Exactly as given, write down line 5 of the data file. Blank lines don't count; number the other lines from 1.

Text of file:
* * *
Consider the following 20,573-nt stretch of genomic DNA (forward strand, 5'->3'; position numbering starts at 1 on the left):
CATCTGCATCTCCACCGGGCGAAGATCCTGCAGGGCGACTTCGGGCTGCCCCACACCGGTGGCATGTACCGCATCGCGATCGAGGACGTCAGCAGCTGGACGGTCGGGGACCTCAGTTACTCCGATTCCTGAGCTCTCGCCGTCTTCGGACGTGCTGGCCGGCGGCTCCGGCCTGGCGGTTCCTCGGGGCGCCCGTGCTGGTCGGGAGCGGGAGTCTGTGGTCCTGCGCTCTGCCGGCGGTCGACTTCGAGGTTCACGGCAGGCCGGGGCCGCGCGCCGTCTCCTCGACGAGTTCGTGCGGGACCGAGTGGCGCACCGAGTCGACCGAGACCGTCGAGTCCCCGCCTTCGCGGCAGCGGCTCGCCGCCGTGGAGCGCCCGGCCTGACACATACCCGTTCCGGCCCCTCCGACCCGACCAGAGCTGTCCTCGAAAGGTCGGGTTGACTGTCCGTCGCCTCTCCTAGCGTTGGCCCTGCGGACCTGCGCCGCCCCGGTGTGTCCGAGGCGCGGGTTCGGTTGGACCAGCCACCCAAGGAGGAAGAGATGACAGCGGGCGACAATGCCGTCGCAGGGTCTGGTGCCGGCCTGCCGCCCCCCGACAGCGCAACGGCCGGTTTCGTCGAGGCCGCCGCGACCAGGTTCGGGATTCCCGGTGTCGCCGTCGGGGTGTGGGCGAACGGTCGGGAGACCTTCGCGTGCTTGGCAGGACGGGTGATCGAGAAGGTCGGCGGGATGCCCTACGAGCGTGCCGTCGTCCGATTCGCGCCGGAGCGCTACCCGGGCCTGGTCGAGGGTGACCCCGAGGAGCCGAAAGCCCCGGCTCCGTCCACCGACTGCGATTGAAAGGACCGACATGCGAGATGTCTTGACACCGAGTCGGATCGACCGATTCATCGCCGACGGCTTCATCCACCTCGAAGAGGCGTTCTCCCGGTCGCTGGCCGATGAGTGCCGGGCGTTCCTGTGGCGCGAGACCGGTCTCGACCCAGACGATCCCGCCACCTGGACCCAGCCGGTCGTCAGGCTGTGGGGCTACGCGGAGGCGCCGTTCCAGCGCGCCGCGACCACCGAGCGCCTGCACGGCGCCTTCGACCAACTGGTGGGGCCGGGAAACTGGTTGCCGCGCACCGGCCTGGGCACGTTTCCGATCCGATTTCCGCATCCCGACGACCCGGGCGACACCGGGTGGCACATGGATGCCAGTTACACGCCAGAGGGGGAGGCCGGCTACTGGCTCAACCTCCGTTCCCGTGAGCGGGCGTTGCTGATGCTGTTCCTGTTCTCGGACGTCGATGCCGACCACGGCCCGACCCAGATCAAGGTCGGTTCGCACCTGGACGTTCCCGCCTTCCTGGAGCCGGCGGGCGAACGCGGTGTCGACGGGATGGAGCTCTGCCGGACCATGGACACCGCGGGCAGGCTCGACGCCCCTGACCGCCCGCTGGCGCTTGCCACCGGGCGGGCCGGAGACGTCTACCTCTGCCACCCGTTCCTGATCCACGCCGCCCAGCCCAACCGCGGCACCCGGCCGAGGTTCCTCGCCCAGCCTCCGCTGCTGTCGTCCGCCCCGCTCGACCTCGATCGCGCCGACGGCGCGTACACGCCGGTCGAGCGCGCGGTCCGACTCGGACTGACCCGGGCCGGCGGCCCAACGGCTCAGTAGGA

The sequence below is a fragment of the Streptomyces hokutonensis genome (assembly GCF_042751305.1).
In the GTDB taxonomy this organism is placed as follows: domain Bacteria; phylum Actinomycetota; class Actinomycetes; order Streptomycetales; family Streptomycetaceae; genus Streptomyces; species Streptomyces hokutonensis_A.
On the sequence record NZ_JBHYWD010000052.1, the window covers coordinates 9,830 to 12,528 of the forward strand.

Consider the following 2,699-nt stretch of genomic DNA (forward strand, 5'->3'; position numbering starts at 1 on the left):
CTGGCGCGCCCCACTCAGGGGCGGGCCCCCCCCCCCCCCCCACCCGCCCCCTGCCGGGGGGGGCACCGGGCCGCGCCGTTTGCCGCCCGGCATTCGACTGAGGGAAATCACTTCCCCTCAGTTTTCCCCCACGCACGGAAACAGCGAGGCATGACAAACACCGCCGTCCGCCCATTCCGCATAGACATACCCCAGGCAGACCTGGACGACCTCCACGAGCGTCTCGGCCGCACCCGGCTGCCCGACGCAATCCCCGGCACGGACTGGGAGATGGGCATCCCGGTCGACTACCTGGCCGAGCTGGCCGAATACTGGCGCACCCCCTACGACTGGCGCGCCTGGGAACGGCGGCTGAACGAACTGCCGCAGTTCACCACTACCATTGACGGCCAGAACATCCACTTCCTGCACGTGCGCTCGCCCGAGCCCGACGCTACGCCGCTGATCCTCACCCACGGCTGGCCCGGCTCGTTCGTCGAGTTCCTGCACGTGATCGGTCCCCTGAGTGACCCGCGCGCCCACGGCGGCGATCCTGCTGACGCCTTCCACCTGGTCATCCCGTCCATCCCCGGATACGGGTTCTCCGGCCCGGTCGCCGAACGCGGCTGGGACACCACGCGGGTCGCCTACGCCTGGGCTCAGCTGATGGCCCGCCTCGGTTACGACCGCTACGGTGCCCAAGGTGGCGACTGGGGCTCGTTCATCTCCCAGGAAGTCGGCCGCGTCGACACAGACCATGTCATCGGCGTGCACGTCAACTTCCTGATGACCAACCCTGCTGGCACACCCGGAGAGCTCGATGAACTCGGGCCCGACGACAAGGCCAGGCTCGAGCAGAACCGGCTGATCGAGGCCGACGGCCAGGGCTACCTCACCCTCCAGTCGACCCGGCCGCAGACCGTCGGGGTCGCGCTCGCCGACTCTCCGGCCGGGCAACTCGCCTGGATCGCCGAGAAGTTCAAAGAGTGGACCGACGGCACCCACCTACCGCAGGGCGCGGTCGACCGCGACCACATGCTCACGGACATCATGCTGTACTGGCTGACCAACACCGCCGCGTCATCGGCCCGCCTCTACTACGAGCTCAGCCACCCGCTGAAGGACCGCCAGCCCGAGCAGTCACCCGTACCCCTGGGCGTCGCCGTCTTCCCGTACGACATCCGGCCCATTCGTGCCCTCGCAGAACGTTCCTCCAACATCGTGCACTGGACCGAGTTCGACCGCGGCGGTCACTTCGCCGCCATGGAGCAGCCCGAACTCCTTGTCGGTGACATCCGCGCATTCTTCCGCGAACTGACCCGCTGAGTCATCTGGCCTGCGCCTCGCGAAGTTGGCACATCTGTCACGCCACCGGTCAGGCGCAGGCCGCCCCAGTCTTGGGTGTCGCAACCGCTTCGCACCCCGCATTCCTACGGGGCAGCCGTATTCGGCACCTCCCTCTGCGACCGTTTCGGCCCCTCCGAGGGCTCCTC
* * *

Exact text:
On the sequence record NZ_JBHYWD010000052.1, the window covers coordinates 9,830 to 12,528 of the forward strand.